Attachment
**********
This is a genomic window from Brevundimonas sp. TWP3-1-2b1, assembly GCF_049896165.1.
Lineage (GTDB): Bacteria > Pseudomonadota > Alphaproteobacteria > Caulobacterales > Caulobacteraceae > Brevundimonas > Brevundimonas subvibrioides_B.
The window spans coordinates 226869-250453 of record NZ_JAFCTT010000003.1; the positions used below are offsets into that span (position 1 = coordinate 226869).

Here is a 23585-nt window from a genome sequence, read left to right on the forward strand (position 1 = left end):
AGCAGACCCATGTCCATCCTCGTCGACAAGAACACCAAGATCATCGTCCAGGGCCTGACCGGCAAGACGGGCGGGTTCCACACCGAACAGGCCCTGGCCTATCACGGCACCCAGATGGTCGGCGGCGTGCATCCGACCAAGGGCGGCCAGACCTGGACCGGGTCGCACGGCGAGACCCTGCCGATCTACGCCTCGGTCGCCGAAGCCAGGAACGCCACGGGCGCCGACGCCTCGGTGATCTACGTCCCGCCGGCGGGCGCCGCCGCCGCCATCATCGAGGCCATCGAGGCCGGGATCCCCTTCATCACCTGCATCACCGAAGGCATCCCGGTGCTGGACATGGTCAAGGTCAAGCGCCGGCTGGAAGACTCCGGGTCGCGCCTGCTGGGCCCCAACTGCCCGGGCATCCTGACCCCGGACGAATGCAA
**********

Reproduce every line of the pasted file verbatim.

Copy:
This is a genomic window from Brevundimonas sp. TWP3-1-2b1, assembly GCF_049896165.1.
Lineage (GTDB): Bacteria > Pseudomonadota > Alphaproteobacteria > Caulobacterales > Caulobacteraceae > Brevundimonas > Brevundimonas subvibrioides_B.
The window spans coordinates 226869-250453 of record NZ_JAFCTT010000003.1; the positions used below are offsets into that span (position 1 = coordinate 226869).

Here is a 23585-nt window from a genome sequence, read left to right on the forward strand (position 1 = left end):
AGCAGACCCATGTCCATCCTCGTCGACAAGAACACCAAGATCATCGTCCAGGGCCTGACCGGCAAGACGGGCGGGTTCCACACCGAACAGGCCCTGGCCTATCACGGCACCCAGATGGTCGGCGGCGTGCATCCGACCAAGGGCGGCCAGACCTGGACCGGGTCGCACGGCGAGACCCTGCCGATCTACGCCTCGGTCGCCGAAGCCAGGAACGCCACGGGCGCCGACGCCTCGGTGATCTACGTCCCGCCGGCGGGCGCCGCCGCCGCCATCATCGAGGCCATCGAGGCCGGGATCCCCTTCATCACCTGCATCACCGAAGGCATCCCGGTGCTGGACATGGTCAAGGTCAAGCGCCGGCTGGAAGACTCCGGGTCGCGCCTGCTGGGCCCCAACTGCCCGGGCATCCTGACCCCGGACGAATGCAA